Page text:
No matter whether one or all of your lights are affected, you definitely don’t want to ignore the problem. This is because damaged wires or loose connections can be a major fire hazard and also because a short circuit has the potential to cause major damage to your electrical system or your air conditioner.
Faulty or Worn-Out AC Capacitor
All cooling units have components known as capacitors that supply additional energy to the unit. The start capacitor stores a powerful charge that it releases to help the unit’s fan and compressor motors start up. Then the run capacitor takes over and supplies additional current to help the unit keep running without overloading your electrical system.
If you notice that your lights often continue flickering when your AC is running, it typically means that the run capacitor is failing and the unit is drawing more power than your electrical system can provide. If you notice that your lights dim by 30-40% or more when your AC first turns on, it often indicates that the start capacitor is beginning to wear out and can no longer store a sufficient charge. When this happens, the AC unit will then draw additional power from your electrical system leading to your lights and potentially other appliances temporarily losing power.
If the start capacitor is completely worn out or fails, your AC unit usually won’t start at all since your electrical system may not be able to supply enough power for the motors to start. A worn-out start capacitor will often also lead to the circuit breaker tripping as the AC will then try to draw more current than the circuit can handle.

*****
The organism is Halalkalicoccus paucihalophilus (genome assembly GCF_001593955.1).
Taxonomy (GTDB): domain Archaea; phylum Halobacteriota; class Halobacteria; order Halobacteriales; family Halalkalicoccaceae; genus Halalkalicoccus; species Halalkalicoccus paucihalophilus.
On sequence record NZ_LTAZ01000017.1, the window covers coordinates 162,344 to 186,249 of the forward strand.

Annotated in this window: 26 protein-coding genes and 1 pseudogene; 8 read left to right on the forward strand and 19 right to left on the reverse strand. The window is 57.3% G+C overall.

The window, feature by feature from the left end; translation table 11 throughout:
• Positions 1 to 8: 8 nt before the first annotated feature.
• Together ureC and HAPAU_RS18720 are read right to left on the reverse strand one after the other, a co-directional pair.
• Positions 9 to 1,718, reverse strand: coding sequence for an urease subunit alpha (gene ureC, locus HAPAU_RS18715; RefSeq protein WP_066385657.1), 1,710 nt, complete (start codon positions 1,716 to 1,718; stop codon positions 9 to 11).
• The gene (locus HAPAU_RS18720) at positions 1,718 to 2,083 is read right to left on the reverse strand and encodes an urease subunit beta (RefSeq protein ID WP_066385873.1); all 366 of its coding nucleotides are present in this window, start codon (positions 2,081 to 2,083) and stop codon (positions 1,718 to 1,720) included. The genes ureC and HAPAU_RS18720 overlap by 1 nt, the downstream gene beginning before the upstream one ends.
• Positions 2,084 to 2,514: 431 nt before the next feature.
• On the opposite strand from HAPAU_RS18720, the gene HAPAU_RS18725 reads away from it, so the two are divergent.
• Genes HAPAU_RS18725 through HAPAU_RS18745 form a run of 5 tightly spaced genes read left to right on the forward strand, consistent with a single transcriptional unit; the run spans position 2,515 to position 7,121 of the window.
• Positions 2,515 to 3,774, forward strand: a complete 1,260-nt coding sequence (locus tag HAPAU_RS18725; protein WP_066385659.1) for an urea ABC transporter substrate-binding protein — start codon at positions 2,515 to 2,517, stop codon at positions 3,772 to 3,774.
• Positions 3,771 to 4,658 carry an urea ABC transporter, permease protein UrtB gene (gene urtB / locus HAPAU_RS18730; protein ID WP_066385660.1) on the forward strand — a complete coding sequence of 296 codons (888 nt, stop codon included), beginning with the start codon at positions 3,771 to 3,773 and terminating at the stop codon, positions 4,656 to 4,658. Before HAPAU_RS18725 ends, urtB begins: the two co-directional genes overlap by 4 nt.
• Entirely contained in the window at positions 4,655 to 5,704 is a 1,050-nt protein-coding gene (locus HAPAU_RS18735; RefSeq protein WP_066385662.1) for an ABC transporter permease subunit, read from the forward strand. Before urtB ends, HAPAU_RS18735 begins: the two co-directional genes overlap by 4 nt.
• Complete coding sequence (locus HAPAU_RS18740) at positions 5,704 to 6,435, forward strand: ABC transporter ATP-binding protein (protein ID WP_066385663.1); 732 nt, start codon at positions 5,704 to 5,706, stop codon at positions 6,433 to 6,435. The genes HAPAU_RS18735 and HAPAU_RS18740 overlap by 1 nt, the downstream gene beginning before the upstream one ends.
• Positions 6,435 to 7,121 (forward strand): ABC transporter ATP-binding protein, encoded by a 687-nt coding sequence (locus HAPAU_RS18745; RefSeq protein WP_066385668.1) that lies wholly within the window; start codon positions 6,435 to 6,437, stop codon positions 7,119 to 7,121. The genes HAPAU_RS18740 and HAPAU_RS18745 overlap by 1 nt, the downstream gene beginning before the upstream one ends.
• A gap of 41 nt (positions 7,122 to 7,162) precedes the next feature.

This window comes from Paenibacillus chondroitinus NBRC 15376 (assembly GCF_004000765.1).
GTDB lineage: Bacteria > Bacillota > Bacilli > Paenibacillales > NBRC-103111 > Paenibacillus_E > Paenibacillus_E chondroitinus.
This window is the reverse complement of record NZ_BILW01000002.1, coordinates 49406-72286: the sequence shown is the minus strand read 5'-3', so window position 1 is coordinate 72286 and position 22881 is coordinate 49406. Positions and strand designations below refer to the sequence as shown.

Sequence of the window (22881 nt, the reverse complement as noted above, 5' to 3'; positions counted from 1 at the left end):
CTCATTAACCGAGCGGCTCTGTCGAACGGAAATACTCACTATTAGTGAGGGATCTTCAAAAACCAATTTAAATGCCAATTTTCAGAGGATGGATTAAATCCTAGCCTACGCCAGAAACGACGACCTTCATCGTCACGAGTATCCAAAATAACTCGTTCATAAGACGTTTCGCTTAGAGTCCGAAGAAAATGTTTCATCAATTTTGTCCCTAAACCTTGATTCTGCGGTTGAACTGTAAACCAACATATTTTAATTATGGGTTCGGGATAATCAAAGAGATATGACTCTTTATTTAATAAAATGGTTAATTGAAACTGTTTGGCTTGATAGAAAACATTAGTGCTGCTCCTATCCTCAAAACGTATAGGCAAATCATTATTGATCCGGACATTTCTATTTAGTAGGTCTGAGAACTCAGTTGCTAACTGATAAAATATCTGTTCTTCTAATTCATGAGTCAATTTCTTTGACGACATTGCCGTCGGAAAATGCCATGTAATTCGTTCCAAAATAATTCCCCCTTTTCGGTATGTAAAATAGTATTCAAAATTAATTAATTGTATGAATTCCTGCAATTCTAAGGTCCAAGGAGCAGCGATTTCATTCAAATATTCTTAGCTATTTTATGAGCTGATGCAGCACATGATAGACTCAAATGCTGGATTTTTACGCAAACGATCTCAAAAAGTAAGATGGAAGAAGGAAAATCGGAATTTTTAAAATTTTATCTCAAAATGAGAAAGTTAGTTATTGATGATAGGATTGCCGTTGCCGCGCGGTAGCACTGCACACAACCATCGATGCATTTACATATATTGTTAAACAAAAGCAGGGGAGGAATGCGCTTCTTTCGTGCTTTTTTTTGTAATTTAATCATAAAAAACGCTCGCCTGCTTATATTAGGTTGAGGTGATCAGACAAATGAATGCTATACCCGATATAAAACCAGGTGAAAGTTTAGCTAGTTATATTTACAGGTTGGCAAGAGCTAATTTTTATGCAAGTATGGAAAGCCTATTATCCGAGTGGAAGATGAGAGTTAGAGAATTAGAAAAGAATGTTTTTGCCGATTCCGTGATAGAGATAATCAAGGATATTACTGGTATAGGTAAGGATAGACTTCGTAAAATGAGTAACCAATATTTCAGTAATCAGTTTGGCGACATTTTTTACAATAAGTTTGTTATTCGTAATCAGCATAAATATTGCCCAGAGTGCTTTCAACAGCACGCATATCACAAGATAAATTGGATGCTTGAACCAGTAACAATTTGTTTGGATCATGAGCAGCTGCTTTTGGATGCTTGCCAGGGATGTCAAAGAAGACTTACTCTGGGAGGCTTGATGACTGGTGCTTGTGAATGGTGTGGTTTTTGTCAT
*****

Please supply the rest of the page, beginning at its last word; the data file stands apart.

The National Electrical Safety Code states that all major appliances like your air conditioner have to be on their own dedicated circuit. However, some older homes may have other appliances, outlets or light fixtures wired to the same circuit. This can lead to overloading and cause anything else on that circuit to lose power whenever the AC turns on or is running. When this happens, you will often also hear an audible humming or buzzing noise coming from the circuit or your electrical panel. Again, this is a serious issue as overloading can cause major damage and create a huge risk of fire.
Another common issue in older homes is that their electrical system simply isn’t designed to withstand the high amperage draw from a modern air conditioner. Modern AC units draw far more amps than older units. This can also result in overloading and cause lights to flicker dramatically or the circuit breaker to trip frequently when the AC turns on. In this case, the only effective option is to have your electrical panel upgraded and potentially the circuit re-wired so that it can supply sufficient power to the AC unit without overloading the circuit.
AC Unit Is Too Old
As AC units get older, the compressor motor often starts to have issues that lead to it drawing more power. The more power that the motor draws when it starts up and runs, the more likely your lights are to flicker or greatly dim. In this case, your only options are to learn to deal with the flickering lights or to have the unit replaced. Replacing the unit is obviously the better option since it can also improve your overall comfort and help lower your summer energy bills.
If you’re having any issues with your AC or need to have a new unit installed, you can trust the team at Hitchcock Heating & Air. We specialize in all types of cooling services for both residential and commercial customers in the Rome area. Our team can take care of all of your heating and indoor air quality needs as well. Contact us today if you need to schedule an AC inspection or if you have any questions.